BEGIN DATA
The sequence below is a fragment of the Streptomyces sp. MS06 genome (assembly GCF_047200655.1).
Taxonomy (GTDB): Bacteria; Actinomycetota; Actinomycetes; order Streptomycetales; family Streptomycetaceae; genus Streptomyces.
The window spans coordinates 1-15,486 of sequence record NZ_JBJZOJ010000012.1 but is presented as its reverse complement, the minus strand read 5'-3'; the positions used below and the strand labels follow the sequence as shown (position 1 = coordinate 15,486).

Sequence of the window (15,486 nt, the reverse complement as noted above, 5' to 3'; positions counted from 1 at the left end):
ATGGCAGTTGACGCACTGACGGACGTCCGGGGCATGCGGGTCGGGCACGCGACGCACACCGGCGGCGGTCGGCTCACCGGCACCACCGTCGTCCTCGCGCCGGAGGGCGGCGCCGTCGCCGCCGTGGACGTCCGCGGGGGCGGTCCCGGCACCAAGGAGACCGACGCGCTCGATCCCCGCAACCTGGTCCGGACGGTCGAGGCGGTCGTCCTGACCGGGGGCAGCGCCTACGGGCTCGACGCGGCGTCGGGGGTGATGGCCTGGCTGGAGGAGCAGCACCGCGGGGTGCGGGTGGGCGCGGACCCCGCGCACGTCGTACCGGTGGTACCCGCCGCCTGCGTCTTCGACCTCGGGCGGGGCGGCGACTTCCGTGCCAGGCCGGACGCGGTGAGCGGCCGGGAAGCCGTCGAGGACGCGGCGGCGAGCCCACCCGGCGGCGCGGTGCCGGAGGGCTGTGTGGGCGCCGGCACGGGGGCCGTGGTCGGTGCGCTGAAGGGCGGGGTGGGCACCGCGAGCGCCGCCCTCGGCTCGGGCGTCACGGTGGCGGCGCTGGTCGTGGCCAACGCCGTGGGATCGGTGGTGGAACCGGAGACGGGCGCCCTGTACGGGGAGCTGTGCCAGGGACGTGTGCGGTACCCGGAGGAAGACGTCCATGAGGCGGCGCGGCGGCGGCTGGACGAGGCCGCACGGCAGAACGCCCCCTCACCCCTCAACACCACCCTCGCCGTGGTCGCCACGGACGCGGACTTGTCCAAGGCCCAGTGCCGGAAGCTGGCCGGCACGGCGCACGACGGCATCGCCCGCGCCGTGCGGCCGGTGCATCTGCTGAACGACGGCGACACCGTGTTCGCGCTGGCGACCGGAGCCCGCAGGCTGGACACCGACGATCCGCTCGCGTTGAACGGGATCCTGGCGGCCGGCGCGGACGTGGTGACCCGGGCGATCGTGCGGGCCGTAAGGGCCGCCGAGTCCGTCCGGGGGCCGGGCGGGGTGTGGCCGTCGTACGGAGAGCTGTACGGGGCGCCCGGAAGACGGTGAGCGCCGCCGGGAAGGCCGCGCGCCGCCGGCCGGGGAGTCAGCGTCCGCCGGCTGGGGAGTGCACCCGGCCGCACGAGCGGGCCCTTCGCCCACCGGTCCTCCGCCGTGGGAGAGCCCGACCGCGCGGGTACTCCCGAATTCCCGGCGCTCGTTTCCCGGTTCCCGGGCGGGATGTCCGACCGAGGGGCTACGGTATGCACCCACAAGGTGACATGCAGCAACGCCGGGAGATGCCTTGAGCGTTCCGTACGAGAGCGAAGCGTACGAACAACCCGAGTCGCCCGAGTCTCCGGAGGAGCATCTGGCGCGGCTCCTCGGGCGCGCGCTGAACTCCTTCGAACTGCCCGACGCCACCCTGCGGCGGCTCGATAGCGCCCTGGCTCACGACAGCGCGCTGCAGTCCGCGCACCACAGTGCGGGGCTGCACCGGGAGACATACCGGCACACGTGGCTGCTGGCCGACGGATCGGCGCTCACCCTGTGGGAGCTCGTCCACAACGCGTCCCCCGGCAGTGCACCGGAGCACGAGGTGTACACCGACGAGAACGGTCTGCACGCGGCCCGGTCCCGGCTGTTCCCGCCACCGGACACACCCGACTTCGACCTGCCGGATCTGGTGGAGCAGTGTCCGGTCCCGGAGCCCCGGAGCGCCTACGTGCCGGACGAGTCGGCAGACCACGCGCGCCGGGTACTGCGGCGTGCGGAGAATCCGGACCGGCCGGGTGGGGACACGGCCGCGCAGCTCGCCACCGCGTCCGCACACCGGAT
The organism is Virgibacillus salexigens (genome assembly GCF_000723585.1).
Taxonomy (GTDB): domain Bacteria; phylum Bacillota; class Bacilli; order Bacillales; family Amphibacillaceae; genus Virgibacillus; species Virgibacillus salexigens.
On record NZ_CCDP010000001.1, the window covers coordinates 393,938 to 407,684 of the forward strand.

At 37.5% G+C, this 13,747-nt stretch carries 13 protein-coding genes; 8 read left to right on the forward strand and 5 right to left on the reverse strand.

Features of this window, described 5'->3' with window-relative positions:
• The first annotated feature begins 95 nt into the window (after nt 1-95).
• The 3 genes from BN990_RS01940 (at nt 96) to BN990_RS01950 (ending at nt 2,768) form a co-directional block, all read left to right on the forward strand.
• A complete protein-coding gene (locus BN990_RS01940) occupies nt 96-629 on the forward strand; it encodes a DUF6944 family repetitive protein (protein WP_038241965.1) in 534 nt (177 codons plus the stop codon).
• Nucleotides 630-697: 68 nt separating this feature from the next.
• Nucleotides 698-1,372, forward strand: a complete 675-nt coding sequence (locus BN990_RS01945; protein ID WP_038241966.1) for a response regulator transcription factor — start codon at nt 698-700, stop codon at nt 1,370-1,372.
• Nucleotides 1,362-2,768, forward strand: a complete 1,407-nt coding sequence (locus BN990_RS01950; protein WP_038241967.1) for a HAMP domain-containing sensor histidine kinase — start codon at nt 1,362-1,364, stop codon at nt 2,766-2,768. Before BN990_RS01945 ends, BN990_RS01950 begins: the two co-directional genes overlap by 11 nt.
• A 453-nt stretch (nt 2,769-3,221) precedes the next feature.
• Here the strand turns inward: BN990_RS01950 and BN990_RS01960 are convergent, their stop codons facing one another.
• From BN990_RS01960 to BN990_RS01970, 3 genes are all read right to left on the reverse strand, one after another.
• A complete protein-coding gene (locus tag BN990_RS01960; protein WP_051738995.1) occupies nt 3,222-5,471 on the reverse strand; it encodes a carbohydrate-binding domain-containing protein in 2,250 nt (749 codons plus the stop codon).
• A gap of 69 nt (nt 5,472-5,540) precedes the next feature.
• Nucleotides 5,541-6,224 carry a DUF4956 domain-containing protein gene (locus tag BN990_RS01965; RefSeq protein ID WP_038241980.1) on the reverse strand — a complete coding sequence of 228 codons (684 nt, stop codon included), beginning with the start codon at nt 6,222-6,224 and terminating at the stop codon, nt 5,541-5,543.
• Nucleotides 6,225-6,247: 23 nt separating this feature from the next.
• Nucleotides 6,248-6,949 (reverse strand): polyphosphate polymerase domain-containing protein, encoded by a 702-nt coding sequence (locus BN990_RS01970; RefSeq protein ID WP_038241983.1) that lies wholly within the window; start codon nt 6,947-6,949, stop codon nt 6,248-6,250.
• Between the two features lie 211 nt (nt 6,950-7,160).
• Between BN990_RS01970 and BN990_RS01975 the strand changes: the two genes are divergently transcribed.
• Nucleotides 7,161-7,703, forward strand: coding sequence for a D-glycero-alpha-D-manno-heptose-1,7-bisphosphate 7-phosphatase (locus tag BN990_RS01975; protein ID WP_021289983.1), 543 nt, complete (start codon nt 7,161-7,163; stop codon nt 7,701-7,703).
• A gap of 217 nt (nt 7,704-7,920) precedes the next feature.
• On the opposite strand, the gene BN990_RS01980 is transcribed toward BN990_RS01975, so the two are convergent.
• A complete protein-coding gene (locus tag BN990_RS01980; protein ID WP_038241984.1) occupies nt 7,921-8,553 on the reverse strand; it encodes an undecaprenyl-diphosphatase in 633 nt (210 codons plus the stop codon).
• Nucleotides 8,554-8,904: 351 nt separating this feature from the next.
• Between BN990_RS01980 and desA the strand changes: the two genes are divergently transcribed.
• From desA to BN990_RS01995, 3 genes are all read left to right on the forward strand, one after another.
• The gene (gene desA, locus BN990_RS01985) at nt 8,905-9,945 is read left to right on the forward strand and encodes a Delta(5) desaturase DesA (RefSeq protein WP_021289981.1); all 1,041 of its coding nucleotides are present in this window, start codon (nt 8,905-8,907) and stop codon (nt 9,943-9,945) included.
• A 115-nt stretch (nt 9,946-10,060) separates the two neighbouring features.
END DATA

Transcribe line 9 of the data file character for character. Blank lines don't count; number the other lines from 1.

At 37.5% G+C, this 13,747-nt stretch carries 13 protein-coding genes; 8 read left to right on the forward strand and 5 right to left on the reverse strand.